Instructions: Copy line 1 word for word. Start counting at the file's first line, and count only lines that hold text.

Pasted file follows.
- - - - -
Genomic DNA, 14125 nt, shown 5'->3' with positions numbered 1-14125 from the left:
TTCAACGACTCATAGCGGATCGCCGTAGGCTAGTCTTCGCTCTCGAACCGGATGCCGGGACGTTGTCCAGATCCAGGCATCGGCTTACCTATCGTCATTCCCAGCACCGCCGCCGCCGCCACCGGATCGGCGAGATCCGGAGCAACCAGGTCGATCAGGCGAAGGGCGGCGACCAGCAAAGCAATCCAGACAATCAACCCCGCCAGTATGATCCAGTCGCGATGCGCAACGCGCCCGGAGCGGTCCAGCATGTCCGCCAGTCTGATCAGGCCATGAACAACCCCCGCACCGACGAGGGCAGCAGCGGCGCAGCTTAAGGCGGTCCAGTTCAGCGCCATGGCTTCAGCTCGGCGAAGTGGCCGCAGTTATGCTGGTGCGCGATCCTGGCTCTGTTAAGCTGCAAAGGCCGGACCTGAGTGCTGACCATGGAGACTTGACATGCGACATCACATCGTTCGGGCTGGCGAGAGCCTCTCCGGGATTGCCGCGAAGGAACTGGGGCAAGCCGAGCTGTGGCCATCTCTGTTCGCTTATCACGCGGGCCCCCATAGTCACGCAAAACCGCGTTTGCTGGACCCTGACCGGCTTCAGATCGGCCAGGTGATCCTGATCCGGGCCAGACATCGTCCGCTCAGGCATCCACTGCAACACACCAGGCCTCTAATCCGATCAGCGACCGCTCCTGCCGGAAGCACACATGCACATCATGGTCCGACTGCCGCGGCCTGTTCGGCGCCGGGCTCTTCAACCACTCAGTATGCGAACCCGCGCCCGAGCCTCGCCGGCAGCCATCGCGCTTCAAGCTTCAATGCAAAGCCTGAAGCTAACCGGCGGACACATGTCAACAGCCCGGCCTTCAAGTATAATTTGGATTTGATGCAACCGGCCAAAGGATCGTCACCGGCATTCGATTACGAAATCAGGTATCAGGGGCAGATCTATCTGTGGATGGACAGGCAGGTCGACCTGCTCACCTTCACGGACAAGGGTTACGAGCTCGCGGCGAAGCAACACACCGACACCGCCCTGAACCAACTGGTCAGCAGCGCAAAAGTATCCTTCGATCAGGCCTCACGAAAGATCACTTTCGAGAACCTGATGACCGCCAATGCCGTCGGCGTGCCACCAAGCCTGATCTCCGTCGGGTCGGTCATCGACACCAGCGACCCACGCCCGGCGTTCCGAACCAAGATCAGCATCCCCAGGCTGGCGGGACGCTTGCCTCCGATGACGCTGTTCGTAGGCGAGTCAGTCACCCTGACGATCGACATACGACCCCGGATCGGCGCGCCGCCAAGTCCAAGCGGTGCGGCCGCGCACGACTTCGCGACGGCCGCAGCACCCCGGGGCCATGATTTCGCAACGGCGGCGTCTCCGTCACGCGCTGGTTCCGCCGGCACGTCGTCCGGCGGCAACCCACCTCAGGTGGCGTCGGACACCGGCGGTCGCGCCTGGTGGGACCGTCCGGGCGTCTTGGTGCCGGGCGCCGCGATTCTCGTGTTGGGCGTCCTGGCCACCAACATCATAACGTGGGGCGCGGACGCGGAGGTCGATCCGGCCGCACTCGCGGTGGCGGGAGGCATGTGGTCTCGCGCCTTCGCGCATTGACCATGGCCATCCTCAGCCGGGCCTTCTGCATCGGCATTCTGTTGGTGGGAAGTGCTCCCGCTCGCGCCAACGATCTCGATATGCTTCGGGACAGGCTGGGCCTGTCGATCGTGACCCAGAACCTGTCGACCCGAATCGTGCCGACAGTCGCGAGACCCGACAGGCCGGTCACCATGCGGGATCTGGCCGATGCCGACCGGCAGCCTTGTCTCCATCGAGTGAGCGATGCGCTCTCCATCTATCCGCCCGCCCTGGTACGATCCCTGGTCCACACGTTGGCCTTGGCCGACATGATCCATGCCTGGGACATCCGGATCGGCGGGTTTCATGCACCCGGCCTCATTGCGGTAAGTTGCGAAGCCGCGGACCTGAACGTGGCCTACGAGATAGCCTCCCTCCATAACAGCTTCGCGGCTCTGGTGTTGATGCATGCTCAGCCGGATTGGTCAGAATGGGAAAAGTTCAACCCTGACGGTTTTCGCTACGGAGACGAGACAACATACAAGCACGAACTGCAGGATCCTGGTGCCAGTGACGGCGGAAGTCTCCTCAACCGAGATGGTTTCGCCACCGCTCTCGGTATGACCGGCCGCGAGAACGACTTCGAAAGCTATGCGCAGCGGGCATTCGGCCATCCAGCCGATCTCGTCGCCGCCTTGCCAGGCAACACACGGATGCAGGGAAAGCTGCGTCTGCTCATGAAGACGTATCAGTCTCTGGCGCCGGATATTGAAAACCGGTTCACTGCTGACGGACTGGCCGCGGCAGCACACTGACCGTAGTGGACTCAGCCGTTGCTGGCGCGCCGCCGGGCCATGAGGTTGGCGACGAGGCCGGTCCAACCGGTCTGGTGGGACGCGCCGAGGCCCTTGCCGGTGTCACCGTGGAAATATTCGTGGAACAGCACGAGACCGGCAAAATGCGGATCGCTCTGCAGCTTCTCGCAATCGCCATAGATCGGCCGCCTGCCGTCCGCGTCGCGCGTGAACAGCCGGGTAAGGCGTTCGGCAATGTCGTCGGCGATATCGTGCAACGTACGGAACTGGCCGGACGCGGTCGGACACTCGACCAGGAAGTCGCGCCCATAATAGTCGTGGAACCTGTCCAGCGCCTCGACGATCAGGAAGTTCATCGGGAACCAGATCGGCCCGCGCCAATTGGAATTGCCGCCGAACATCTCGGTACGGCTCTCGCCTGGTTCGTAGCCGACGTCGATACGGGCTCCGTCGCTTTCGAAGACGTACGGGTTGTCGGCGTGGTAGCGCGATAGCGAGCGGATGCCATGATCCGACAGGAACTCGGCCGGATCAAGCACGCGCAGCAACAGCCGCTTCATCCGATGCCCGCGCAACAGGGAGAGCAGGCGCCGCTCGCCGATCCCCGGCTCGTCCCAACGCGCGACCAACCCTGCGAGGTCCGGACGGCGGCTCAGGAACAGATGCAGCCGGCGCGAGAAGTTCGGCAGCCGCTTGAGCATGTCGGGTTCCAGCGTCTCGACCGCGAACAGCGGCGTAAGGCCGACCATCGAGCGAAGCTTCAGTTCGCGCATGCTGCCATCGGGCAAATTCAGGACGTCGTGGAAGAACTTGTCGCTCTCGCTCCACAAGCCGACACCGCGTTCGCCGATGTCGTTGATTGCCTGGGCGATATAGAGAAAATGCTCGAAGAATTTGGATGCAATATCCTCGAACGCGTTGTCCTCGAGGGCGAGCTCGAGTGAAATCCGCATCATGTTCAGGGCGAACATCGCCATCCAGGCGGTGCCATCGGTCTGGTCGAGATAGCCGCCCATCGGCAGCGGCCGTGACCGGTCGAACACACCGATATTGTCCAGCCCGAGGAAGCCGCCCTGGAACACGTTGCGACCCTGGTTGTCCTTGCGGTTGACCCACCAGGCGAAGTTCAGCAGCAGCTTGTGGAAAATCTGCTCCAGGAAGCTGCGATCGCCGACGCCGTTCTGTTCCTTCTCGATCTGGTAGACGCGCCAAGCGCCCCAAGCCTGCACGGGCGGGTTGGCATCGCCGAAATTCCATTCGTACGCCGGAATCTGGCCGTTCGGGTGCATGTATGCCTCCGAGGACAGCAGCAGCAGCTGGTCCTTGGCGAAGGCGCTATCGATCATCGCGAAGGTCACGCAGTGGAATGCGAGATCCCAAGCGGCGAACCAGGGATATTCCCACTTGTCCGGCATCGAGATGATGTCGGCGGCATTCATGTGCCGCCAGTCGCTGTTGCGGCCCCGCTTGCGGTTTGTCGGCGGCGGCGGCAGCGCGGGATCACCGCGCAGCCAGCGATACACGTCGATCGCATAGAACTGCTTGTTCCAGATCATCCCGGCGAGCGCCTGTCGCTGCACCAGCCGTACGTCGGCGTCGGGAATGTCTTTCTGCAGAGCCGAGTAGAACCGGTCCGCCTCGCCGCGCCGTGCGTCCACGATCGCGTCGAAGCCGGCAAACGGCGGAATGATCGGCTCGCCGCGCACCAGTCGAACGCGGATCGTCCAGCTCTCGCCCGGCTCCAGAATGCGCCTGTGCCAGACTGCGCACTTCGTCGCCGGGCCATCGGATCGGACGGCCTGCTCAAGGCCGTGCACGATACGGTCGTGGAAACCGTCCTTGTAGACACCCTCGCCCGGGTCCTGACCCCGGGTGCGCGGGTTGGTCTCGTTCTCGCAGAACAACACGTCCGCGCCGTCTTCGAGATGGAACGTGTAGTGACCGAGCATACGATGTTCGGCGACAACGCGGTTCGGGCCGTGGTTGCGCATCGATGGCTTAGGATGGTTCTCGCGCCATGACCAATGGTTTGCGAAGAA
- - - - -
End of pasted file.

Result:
Genomic DNA, 14125 nt, shown 5'->3' with positions numbered 1-14125 from the left: